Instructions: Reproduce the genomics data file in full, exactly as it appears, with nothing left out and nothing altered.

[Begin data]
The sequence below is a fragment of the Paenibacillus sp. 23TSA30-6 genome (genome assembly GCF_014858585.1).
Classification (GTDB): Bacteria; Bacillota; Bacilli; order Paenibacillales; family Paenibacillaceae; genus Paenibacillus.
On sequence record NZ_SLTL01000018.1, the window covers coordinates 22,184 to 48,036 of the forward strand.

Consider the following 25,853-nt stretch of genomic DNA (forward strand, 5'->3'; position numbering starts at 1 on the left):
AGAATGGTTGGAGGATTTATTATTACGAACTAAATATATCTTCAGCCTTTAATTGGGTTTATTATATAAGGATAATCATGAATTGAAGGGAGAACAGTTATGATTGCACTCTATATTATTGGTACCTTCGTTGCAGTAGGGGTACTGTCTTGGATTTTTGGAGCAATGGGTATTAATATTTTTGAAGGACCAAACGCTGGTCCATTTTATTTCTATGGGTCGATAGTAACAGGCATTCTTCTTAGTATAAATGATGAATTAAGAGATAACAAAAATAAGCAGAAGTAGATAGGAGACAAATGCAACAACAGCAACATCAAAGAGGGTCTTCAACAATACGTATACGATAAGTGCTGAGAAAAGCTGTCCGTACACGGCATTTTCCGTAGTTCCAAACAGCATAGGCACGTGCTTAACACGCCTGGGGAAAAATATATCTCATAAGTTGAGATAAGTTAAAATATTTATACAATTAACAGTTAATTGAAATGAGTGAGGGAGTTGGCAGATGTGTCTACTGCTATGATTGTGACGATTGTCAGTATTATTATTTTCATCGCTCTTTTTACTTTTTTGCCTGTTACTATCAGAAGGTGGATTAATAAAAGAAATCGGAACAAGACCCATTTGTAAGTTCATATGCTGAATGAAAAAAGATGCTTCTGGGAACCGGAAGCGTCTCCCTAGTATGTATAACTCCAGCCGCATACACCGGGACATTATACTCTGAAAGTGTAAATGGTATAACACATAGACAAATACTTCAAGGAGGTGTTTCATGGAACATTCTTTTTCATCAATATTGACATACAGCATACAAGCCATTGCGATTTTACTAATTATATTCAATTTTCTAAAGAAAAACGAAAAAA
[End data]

The sequence below is a fragment of the Paenibacillus sp. 23TSA30-6 genome (genome assembly GCF_014858585.1).
Classification (GTDB): Bacteria; Bacillota; Bacilli; order Paenibacillales; family Paenibacillaceae; genus Paenibacillus.
On sequence record NZ_SLTL01000018.1, the window covers coordinates 22,184 to 48,036 of the forward strand.

Consider the following 25,853-nt stretch of genomic DNA (forward strand, 5'->3'; position numbering starts at 1 on the left):
AGAATGGTTGGAGGATTTATTATTACGAACTAAATATATCTTCAGCCTTTAATTGGGTTTATTATATAAGGATAATCATGAATTGAAGGGAGAACAGTTATGATTGCACTCTATATTATTGGTACCTTCGTTGCAGTAGGGGTACTGTCTTGGATTTTTGGAGCAATGGGTATTAATATTTTTGAAGGACCAAACGCTGGTCCATTTTATTTCTATGGGTCGATAGTAACAGGCATTCTTCTTAGTATAAATGATGAATTAAGAGATAACAAAAATAAGCAGAAGTAGATAGGAGACAAATGCAACAACAGCAACATCAAAGAGGGTCTTCAACAATACGTATACGATAAGTGCTGAGAAAAGCTGTCCGTACACGGCATTTTCCGTAGTTCCAAACAGCATAGGCACGTGCTTAACACGCCTGGGGAAAAATATATCTCATAAGTTGAGATAAGTTAAAATATTTATACAATTAACAGTTAATTGAAATGAGTGAGGGAGTTGGCAGATGTGTCTACTGCTATGATTGTGACGATTGTCAGTATTATTATTTTCATCGCTCTTTTTACTTTTTTGCCTGTTACTATCAGAAGGTGGATTAATAAAAGAAATCGGAACAAGACCCATTTGTAAGTTCATATGCTGAATGAAAAAAGATGCTTCTGGGAACCGGAAGCGTCTCCCTAGTATGTATAACTCCAGCCGCATACACCGGGACATTATACTCTGAAAGTGTAAATGGTATAACACATAGACAAATACTTCAAGGAGGTGTTTCATGGAACATTCTTTTTCATCAATATTGACATACAGCATACAAGCCATTGCGATTTTACTAATTATATTCAATTTTCTAAAGAAAAACGAAAAAA